What’s the Secret to Breastfeeding Success?
There’s a study that says personality can determine your breastfeeding success, but I say determination trumps personality every time.
Recently, the Journal of Advanced Nursing released a study done by Amy Brown, PhD, of Swansea University in the United Kingdom, in which a mom’s personality is linked to the amount of effort and time put into breastfeeding babies. Ultimately, if a woman is more of an extrovert and less anxious in general, she had a greater chance of breastfeeding longer and seeking help to overcome obstacles verse an introvert with more anxiety, who may be more fearful to not only breastfeed around others, but is less likely to seek help.
When I read about this study, and Dr. Brown’s findings, a light bulb went off in my head as I thought about the struggles I had to breastfeed my first born. While some view me as being more outgoing than others, the truth is that I do tend to be shy and fearful to ask questions of experts. The more I get to know someone, the more comfortable I am; however, that takes time for me, and is more of a struggle in real life then in social media.
Truth be told, though, is that in the four years since I had my daughter, Abby, I’ve gotten a lot better about being open and speaking up with questions. And as I’m a little over halfway baking baby sister, I’ve already begun to reach out to others for help on breastfeeding, and especially tips and tricks to boost your breast milk supply.
You see, my daughter was born with vocal cord paralysis nearly four years ago, and was unable to nurse because she aspirated. She ended up being fed via an NG tube, spending the first 11 days of her life in the hospital, and we slowly were able to wean her onto a bottle, and eventually at 6 weeks, after several weeks of trying to get her to breastfeed once we got the go ahead, Abby figured out how to latch. I thought all our problems were solved, and never spoke up to ask for help.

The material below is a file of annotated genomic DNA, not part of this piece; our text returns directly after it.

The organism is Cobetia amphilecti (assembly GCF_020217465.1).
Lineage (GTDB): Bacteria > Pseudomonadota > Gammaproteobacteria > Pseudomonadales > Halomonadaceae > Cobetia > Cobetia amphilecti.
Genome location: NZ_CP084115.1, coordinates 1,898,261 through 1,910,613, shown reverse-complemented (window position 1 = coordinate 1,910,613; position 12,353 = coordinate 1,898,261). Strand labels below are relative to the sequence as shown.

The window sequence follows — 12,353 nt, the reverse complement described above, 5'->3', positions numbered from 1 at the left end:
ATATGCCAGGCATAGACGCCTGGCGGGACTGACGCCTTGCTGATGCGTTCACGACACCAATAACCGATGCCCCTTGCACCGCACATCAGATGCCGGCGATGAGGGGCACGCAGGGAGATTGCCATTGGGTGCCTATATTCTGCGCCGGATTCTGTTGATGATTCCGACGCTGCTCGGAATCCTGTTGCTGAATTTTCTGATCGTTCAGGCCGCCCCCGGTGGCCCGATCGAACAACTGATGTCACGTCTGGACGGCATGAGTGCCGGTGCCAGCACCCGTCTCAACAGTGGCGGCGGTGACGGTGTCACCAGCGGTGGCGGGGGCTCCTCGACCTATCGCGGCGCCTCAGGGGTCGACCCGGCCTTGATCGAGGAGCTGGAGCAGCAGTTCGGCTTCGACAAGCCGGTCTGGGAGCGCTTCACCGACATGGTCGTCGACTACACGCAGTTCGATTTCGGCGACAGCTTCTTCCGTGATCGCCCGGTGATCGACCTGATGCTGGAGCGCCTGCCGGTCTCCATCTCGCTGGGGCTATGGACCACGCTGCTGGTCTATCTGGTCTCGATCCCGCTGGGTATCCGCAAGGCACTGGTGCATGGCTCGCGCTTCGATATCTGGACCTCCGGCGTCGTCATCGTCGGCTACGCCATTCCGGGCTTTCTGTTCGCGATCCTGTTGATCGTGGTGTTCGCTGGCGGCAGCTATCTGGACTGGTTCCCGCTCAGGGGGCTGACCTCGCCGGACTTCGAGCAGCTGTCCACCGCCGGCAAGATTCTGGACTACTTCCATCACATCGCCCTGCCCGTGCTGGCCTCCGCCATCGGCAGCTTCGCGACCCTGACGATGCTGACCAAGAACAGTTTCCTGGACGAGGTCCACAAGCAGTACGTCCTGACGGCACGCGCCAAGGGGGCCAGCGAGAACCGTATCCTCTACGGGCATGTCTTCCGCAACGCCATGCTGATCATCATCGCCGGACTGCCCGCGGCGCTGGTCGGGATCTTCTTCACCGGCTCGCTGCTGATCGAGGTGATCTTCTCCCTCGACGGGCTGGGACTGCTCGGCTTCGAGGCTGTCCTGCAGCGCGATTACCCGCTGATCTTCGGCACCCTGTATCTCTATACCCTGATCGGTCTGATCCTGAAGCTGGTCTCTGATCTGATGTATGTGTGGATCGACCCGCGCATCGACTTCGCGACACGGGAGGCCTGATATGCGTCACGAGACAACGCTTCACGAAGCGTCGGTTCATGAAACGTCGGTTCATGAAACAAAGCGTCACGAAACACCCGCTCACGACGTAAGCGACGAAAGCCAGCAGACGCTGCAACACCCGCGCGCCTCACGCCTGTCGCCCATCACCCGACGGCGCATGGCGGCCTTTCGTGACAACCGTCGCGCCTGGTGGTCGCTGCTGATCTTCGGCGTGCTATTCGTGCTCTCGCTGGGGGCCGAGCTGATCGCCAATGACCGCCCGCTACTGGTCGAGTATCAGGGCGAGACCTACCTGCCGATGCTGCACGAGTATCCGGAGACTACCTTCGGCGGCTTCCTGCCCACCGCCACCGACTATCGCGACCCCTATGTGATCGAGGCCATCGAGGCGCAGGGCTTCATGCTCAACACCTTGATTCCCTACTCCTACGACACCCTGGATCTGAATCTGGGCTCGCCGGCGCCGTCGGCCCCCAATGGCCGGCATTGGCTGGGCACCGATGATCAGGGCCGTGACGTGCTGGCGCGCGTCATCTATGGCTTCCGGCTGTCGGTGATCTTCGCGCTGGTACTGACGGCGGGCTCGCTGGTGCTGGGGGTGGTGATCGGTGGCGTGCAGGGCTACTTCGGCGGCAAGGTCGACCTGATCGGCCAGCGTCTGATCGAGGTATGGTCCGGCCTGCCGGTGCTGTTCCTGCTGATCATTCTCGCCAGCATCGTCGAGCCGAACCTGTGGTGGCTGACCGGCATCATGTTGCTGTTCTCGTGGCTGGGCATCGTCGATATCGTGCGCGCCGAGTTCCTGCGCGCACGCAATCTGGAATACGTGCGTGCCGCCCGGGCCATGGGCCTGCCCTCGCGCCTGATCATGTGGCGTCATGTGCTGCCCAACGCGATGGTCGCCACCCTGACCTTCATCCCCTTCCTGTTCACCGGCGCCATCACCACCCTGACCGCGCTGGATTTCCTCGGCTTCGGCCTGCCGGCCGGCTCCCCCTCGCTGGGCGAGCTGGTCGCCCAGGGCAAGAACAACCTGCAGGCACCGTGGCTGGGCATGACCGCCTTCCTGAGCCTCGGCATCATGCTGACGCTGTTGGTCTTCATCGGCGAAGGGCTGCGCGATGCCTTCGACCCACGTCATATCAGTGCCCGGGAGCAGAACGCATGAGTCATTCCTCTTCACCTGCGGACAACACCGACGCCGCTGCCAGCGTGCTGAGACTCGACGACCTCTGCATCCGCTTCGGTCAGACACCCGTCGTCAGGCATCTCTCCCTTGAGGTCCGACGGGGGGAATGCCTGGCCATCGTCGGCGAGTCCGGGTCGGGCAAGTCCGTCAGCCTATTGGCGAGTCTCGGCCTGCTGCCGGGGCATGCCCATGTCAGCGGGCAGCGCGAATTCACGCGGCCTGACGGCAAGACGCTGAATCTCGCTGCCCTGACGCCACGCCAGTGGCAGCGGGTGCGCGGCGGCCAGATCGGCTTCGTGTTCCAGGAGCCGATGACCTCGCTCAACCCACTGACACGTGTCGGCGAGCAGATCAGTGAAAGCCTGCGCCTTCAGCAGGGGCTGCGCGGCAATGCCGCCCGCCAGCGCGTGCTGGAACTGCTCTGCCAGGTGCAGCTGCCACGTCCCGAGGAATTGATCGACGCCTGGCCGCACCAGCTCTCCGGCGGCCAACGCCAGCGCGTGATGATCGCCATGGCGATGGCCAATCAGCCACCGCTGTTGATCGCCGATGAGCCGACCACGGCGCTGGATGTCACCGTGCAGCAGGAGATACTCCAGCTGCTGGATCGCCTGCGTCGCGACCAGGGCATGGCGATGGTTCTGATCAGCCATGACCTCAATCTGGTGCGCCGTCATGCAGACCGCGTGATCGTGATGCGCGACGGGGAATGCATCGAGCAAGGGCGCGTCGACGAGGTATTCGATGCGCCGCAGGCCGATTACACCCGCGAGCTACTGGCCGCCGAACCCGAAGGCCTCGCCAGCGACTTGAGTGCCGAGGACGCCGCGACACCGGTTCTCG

But really, my supply was never great. I pumped from day one; however, I was not producing enough. I never spoke up at the hospital when I first started pumping utilizing a hospital grade pump. I never sought out answers when my frozen stash of breast milk dwindled and I had to start sending formula bottles with her to daycare. And at seven months old when Abby was getting more formula than breast milk, I decided it was the end of the road for us and nursing/pumping.
And I sit here thinking about how I could have tried harder. How I could have sought assistance form a lactation consultant. How I could have reached out to other moms for support. How I could have read more on the subject of breastfeeding.
So as I’m 17 weeks away from my due date, I’m committing myself to be more proactive. I’m committed to working through my anxiousness, which has clouded my mind throughout my lifetime, to not hold my feelings and frustrations in. And if I give it my all with baby sister, and do my best, yet still find myself having struggles with breastfeeding and pumping, I’ll be OK with that, because I will have known that I tried wholeheartedly. There is nothing wrong with having to utilize formula, but I just know for me and my family, we’re steadfast with our desires to breastfeed.
Definitively, Dr. Brown concluded that helping moms to educate themselves about breastfeeding is key to get more moms onboard and committed. She said, “The important message from the findings is that some mothers may face more challenges with breastfeeding based on their wider personality. Although they may want to breastfeed, more introverted or anxious mothers may need further support in boosting their confidence and learning about how to solve problems, and they may need encouragement to make sure they access the breastfeeding support services that are available.”
And I already think I’m on this path to helping to boost my own confidence and problem solve instead of giving up so quickly. I’m searching out local resources. I’m calling on my friends, and have already begun asking questions, especially to those who are working moms and rely on pumping at work to provide sustenance for their babies. Mostly, I’m grateful for this study, in the hopes other moms or expectant moms, just like myself, will read it and know they can overcome obstacles if they take more chances.
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